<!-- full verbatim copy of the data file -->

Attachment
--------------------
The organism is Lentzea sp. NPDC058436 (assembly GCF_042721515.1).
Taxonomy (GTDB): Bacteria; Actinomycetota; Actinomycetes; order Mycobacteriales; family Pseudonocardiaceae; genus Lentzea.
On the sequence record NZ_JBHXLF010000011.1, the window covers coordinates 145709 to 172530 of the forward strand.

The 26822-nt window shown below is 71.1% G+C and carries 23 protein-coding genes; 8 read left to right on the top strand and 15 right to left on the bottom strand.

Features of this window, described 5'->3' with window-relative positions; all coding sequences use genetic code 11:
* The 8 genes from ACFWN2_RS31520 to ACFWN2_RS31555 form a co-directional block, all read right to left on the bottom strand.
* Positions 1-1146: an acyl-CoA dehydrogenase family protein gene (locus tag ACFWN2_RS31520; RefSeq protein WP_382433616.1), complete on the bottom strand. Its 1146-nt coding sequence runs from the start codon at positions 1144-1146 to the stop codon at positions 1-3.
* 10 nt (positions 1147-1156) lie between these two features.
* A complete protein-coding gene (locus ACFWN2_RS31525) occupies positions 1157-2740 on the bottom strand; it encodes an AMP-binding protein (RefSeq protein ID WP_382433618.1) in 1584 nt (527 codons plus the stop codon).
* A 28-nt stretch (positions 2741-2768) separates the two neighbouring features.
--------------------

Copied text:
The organism is Lentzea sp. NPDC058436 (assembly GCF_042721515.1).
Taxonomy (GTDB): Bacteria; Actinomycetota; Actinomycetes; order Mycobacteriales; family Pseudonocardiaceae; genus Lentzea.
On the sequence record NZ_JBHXLF010000011.1, the window covers coordinates 145709 to 172530 of the forward strand.

The 26822-nt window shown below is 71.1% G+C and carries 23 protein-coding genes; 8 read left to right on the top strand and 15 right to left on the bottom strand.

Features of this window, described 5'->3' with window-relative positions; all coding sequences use genetic code 11:
* The 8 genes from ACFWN2_RS31520 to ACFWN2_RS31555 form a co-directional block, all read right to left on the bottom strand.
* Positions 1-1146: an acyl-CoA dehydrogenase family protein gene (locus tag ACFWN2_RS31520; RefSeq protein WP_382433616.1), complete on the bottom strand. Its 1146-nt coding sequence runs from the start codon at positions 1144-1146 to the stop codon at positions 1-3.
* 10 nt (positions 1147-1156) lie between these two features.
* A complete protein-coding gene (locus ACFWN2_RS31525) occupies positions 1157-2740 on the bottom strand; it encodes an AMP-binding protein (RefSeq protein ID WP_382433618.1) in 1584 nt (527 codons plus the stop codon).
* A 28-nt stretch (positions 2741-2768) separates the two neighbouring features.